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Re-settings

Theater No Comments »

enemy-of-the-people.JPGonce-on-this-island.jpgOne of the great things about our Chicago storefront theater scene is that it is more likely for you to see a gutsy, no-holds-barred re-imagining of a play or a musical, whether classic or contemporary, than to see a straightforward, literal production (so when you come across a memorable one, such as the last year’s exquisite Uncle Vanya from TUTA, you are wonderfully surprised).  For an audience member like me, it is always such a thrill to see what kinds of audacious tinkering, overhauling, or re-versioning our various theater companies are up to.  Of course, for every successful risk taken, there are many, many other visions that fall flat or go awry, which I think has to come with the territory.  I was able to catch two of the re-envisioned productions currently playing in Chicago over the past week and a half or so.  Red Tape Theatre, of whom I have heard great things about with regards to their production of Lope De Vega’s Dog in a Manger last year (which I unfortunately missed), is staging a “freely adapted” Enemy of the People, from the Henrik Ibsen play, re-set in 2009, in a Southern Illinois-like small town, with the main character of Dr. Thomas Stockmann turned into a woman, Dr. Tammy Stockman, and other characters’ genders and relationships re-assigned.  Porchlight Music Theatre is closing its season with the lovely Flaherty-Ahrens musical Once on this Island, which possesses one of my favorite musical theater scores ever, but without an island or fake palm tree in sight, having re-staged it as a tale told by immigrants living in a Brooklyn Heights-type neighborhood.  Although I admired Red Tape’s, director James Palmer’s, and adapter Robert L. Oakes’ sizable cojones in pulling apart Ibsen, I don’t think I totally bought into the new world they’ve created, and I wasn’t really supported by an overall performance level from the cast that put the H in histrionic.  I also felt the conceit that Porchlight used for Once on this Island came off as artificial at times, but I was entranced by an energetic, committedly lung-busting, always riveting, although not always tone-perfect, cast. Both are notable, although some concepts work better than others.

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The Modern Wing!

Art, Chicago No Comments »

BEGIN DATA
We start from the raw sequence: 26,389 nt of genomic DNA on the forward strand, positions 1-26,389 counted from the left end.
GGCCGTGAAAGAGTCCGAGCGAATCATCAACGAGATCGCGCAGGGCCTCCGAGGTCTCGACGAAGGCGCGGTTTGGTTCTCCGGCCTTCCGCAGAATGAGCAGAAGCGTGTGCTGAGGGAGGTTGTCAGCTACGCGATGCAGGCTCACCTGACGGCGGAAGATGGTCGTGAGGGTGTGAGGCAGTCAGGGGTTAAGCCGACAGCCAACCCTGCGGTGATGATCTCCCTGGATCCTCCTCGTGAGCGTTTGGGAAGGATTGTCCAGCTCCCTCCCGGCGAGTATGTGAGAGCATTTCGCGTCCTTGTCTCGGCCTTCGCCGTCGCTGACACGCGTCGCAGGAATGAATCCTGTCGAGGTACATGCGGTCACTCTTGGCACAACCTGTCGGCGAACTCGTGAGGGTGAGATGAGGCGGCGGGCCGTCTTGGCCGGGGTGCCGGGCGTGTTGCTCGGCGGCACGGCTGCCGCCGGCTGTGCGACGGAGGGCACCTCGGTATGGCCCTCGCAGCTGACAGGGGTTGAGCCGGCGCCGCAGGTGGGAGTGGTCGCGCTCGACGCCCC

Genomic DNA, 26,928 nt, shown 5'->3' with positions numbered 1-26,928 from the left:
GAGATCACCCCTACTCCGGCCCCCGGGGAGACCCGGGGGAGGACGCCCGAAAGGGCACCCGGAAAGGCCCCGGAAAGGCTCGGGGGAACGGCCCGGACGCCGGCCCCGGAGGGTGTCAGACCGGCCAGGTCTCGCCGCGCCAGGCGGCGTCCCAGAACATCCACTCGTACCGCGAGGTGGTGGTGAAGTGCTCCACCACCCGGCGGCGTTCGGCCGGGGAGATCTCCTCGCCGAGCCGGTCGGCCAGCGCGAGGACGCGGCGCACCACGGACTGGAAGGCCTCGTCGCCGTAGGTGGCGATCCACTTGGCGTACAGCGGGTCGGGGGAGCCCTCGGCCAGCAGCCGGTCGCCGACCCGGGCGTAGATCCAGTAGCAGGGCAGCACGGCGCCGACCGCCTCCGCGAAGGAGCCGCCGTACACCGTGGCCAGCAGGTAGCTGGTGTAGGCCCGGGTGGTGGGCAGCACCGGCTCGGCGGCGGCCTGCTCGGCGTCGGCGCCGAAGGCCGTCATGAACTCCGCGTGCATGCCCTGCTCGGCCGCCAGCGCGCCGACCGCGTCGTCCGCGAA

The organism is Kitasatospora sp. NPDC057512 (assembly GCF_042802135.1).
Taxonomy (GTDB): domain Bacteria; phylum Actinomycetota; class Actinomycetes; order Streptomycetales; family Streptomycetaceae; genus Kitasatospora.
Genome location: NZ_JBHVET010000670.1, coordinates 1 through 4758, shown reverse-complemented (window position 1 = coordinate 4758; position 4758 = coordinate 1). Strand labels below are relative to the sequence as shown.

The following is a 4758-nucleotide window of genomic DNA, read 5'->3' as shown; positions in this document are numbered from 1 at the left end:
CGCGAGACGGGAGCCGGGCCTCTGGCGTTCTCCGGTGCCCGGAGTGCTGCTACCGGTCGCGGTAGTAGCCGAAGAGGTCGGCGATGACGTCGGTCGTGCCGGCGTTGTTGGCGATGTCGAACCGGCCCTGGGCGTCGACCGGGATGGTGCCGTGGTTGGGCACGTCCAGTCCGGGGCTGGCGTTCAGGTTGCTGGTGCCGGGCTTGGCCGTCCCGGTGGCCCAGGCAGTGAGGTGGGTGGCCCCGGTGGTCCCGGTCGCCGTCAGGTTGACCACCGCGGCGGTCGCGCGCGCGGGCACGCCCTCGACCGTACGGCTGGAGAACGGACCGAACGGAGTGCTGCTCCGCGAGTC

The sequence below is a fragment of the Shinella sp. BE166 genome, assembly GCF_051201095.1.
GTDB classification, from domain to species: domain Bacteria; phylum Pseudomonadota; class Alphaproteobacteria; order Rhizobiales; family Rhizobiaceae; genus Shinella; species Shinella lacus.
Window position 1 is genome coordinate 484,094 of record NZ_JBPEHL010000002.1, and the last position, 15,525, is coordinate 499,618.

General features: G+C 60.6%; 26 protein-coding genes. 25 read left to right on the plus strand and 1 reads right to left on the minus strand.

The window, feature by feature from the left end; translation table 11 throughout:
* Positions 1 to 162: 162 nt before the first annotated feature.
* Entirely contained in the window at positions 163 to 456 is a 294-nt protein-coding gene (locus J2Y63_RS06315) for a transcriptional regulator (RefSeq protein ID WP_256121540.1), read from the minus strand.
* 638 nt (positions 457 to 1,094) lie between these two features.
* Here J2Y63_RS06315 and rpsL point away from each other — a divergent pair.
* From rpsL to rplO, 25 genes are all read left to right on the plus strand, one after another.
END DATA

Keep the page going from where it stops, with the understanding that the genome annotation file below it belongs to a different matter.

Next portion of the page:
modern-wing.jpgThe much-awaited, ten years in the making Modern Wing of the Art Institute of Chicago finally opened its doors to the public last Saturday, May 16! And it is glorious, breathtaking, epic, dramatic, super-sexy, exhilarating in I’m-glad-to-be-alive-kind of way - it deserves all the superlatives it can get, plus it’s green-friendly too (with an automated dimming system that changes the amount of artificial lighting in use based on the the level of natural light entering the galleries).  Famed architect Renzo Piano designed the Modern Wing (which adds 264,000 square feet to the Art Institute and makes it the second largest museum in the US, next to New York’s Metropolitan Museum of Art), and he has further enriched Chicago’s already world-class, much-acclaimed urban architecture.  But I am personally grateful to him for designing the galleries in a very visitor-friendly way, as if you’re leisurely rowing along a gently flowing river.  There’s none of the sometimes overwhelming maze-like complexity of the Art Institute main building.  Plus there are these magnificent picture windows at the north side of the building that open into jaw-dropping views of the Chicago skyline and Millennium Park – enough for anyone to say, why live anywhere else?  The Modern Wing curators confidently and smartly use the space to showcase the art in the most impactful manner possible.  None of the galleries I visited during the opening night preview party on Friday felt crammed, and the design allowed you to really soak in Cy Twombly’s Peony series, or Robert Gober’s harrowing room installation which includes his infamous Hanging Man/Sleeping Man wallpaper (the ones hanging being black men and the ones sleeping being white men), a headless mannequin wearing a wedding dress, and bags of cat litter.  I love the fact that you could actually focus on a piece, versus getting distracted by the other trainstopping art surrounding you.  Although there has been some reservations from the usual know-it-alls about the comprehensiveness and diversity of the collection, the unveiling of the Modern Wing is a watershed in the evolution of Chicago as a global culture capital.  By the way, Young Modern, the late night preview party for young professionals (as compared to what, Old Modern, the much-earlier preview party?  The, ahem, traditional Art Institute crowd was out and about all around the museum pre-sunset on Friday night) was a blast.  Boatloads of Chicago’s young (and not so young), attractively-dressed culturati (and not so culturati too) enjoyed a relaxed art viewing, mingling with other arts-oriented folks, numerous open bars, top-notch musical acts such as the Goran Ivanovic Group, and eccentric, artsy, trying-to-be-painfully-hip event touches that make art opening nights memorable such as performance artist Igor Josifov lying inside the glass walkway you cross to enter the party rooms, and serving pizza from the box with champagne at midnight.  Lovely!